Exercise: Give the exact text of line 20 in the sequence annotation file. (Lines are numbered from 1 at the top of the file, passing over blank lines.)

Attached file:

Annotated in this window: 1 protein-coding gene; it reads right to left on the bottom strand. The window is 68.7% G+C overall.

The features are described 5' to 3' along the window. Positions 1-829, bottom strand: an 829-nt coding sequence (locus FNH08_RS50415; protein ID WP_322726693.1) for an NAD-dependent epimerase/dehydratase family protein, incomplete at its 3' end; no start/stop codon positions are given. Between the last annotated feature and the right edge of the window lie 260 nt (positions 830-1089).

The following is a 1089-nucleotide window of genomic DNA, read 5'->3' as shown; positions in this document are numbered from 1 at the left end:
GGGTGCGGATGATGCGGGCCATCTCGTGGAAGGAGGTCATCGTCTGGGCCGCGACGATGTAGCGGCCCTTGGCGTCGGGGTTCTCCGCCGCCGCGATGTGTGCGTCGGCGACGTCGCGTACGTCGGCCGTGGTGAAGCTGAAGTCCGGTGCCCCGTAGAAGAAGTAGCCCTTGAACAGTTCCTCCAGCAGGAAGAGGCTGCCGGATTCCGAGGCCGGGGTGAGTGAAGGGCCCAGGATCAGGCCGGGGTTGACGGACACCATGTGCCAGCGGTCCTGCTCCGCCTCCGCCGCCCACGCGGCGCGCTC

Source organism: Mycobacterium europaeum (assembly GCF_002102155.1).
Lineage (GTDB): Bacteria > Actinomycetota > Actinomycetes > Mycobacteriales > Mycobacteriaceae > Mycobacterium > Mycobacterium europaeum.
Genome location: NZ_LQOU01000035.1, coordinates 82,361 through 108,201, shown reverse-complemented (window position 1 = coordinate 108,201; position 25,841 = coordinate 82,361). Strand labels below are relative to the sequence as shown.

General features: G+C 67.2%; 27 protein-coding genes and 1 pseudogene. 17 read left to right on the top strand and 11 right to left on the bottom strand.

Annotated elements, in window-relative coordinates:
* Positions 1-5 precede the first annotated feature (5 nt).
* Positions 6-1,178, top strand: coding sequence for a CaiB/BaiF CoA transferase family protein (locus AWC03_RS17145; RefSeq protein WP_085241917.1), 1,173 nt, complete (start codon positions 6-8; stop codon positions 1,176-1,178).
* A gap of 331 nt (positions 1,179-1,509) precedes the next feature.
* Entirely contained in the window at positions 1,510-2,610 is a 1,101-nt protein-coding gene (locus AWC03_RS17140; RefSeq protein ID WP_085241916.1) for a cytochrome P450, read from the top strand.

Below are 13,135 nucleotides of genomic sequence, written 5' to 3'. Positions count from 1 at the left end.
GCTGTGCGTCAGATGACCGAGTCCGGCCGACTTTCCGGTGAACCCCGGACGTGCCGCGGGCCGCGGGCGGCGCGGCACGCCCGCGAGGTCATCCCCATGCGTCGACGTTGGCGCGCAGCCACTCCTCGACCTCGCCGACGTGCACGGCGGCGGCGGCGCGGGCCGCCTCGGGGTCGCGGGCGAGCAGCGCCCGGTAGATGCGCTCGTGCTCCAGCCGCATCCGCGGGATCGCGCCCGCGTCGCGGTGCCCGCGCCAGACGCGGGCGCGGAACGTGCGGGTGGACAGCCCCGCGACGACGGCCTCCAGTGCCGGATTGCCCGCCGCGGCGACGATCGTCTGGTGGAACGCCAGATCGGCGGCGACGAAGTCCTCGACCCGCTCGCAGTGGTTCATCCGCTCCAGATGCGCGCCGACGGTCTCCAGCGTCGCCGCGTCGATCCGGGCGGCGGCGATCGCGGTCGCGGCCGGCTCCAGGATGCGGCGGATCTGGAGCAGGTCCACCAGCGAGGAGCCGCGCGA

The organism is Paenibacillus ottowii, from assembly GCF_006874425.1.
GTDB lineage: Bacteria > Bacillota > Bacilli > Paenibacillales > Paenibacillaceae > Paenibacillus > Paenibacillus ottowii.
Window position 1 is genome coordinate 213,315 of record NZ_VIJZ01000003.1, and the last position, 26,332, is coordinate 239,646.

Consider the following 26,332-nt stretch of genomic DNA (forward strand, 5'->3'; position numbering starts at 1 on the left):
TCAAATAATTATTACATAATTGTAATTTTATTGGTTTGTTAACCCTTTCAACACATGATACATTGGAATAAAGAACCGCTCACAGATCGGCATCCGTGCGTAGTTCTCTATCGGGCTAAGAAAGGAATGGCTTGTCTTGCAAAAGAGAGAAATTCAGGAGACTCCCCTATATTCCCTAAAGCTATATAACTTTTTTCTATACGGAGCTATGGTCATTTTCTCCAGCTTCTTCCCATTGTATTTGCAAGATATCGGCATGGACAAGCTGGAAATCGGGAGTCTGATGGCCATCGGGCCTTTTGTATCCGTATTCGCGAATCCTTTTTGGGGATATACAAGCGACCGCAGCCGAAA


TCAAATAATTATTACATAATTGTAATTTTATTGGTTTGTTAACCCTTTCAACACATGATACATTGGAATAAAGAACCGCTCACAGATCGGCATCCGTGCGTAGTTCTCTATCGGGCTAAGAAAGGAATGGCTTGTCTTGCAAAAGAGAGAAATTCAGGAGACTCCCCTATATTCCCTAAAGCTATATAACTTTTTTCTATACGGAGCTATGGTCATTTTCTCCAGCTTCTTCCCATTGTATTTGCAAGATATCGGCATGGACAAGCTGGAAATCGGGAGTCTGATGGCCATCGGGCCTTTTGTATCCGTATTCGCGAATCCTTTTTGGGGATATACAAGCGACCGCAGCCGAAA